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      Effect of Ascorbic Acid on Endothelial Dysfunction of Epicardial Coronary Arteries in Chronic Smokers Assessed by Cold Pressor Testing

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          Abstract

          Background: In chronic smokers there is evidence for increased formation of oxygen-derived free radicals within the vessel wall impairing endothelial function. It has been suggested that the inactivation of endothelium-derived nitric oxide by oxygen free radicals contributes to endothelial dysfunction. Hence, we tested the hypothesis that in chronic smokers the antioxidant ascorbic acid could improve abnormal endothelial function of epicardial coronary arteries. Methods and Results: Thirty-one patients (mean age 57 ± 9 years) referred for routine diagnostic catheterization for evaluation of chest pain and without angiographically significant coronary artery stenoses were randomly assigned to one of the study groups to assess vasomotor response of epicardial coronary arteries due to cold pressor testing (CPT) before and after intravenous infusion of 3 g of ascorbic acid or 100 ml × 0.9% saline infusion. In 6 controls (mean age 55 ± 3 years) CPT led to a similar increase in luminal area before and after ascorbic acid administration (26.5 ± 15.0 vs. 28.4 ± 17.7%, p = NS). In 15 chronic smokers (mean age 55 ± 9 years), CPT induced a decrease in the luminal area of –18.5 ± 6.3%. This flow-dependent vasoconstriction was significantly reversed to 7.7 ± 6.2% (p ≤ 0.03) vasodilation after intravenous ascorbic acid administration. In 10 chronic smokers (mean age 57 ± 11 years) saline infusion (placebo) did not have a significant effect on CPT-induced vasoconstriction (–12.7 ± 5.1 vs. –13.1 ± 5.1%, p = NS). The CPT-induced increase in luminal area in chronic smokers after ascorbic acid infusion was significant compared to controls and placebo (each p ≤ 0.05). Our assessment of endothelium-independent responses to nitroglycerin revealed no significant differences between the single study groups (p = NS). Conclusion: In chronic smokers acute intravenous administration of ascorbic acid significantly improves CPT-induced coronary endothelium-dependent dysfunction. According to the current understanding, this effect is due to improved cellular redox imbalance and prevention of nitric oxide inactivation in the endothelium and subendothelial space.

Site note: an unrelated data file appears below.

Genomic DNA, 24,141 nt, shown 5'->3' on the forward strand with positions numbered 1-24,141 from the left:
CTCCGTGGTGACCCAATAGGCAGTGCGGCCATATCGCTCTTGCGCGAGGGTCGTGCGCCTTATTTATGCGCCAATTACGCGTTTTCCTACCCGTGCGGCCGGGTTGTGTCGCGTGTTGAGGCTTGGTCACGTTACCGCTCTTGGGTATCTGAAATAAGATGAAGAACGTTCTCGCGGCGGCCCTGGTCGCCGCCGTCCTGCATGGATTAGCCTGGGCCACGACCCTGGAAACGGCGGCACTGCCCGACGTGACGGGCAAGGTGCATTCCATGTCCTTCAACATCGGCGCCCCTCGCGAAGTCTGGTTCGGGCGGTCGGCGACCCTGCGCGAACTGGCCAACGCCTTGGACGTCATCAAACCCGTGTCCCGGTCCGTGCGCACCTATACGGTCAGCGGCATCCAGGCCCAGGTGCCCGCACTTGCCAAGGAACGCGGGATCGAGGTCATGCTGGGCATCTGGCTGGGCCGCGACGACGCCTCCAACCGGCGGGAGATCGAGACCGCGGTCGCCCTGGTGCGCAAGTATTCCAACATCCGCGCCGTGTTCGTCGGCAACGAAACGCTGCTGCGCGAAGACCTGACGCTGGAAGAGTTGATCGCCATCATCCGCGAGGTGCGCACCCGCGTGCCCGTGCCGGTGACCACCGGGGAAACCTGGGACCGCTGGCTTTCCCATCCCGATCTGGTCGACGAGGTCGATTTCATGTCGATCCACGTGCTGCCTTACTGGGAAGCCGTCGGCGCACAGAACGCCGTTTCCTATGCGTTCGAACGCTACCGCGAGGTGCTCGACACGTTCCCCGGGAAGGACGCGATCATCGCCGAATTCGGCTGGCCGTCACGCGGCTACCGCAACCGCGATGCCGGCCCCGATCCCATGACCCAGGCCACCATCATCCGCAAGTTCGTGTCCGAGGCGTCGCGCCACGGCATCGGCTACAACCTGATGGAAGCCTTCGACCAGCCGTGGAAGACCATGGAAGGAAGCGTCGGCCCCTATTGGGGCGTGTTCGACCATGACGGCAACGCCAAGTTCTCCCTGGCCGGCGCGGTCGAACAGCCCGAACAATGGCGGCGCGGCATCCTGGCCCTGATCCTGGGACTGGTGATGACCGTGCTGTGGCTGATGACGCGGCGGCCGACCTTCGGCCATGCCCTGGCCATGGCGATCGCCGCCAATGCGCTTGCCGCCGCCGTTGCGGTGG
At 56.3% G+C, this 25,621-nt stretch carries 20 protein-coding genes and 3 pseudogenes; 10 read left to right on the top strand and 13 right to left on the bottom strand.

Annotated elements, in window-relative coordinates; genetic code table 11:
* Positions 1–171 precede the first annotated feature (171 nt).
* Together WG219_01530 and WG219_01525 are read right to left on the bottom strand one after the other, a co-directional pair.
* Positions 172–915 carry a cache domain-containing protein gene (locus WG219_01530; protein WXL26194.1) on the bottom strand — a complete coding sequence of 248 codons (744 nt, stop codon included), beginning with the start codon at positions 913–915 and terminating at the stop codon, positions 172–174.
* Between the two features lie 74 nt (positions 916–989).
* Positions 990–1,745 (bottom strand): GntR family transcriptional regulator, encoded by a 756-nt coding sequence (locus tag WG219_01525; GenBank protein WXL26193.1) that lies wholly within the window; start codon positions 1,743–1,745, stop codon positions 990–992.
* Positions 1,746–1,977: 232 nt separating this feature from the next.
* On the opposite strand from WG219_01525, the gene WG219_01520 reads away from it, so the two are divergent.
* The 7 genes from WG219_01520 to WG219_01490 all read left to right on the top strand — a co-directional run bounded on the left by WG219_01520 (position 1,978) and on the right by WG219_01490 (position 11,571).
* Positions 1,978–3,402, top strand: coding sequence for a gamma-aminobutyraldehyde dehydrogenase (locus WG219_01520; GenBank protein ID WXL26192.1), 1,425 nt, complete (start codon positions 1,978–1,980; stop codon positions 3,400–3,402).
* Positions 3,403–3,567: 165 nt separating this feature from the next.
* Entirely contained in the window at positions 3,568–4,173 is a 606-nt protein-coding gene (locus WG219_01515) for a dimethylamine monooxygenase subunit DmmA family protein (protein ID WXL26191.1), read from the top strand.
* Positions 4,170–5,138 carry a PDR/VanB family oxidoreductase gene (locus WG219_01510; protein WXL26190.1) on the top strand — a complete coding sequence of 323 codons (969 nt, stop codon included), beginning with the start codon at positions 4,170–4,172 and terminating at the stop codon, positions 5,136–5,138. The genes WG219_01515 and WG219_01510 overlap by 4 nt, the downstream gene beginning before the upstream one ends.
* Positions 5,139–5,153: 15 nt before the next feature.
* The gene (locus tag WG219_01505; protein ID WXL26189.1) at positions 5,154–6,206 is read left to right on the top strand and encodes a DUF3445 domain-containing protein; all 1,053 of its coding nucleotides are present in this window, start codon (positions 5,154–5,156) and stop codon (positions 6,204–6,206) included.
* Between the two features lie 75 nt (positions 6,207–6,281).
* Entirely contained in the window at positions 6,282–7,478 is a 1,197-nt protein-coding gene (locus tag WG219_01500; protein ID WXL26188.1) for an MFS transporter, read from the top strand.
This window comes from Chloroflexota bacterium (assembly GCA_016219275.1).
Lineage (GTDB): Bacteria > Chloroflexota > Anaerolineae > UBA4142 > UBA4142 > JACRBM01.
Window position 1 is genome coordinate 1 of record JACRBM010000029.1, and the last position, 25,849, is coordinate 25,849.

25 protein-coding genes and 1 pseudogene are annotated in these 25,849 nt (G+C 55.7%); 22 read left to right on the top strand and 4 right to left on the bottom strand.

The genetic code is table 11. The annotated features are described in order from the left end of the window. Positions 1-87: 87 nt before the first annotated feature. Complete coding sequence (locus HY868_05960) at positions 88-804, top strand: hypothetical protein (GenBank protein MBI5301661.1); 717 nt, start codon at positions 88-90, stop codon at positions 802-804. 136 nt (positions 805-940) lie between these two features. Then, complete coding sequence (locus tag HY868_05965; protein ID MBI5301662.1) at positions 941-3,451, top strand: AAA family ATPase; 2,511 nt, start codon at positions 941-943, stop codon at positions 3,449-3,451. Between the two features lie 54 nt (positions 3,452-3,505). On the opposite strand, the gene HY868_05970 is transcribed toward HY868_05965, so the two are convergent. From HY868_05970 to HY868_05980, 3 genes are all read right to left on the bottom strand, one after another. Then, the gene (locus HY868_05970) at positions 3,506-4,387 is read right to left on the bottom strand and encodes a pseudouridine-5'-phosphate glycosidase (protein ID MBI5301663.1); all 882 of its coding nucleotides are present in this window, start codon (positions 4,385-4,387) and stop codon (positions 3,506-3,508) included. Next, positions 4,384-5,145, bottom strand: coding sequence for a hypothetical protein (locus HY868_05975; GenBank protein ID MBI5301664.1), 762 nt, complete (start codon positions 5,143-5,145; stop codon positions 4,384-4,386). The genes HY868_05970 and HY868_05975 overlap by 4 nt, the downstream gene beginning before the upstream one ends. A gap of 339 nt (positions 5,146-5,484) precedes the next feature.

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          Most cited references 7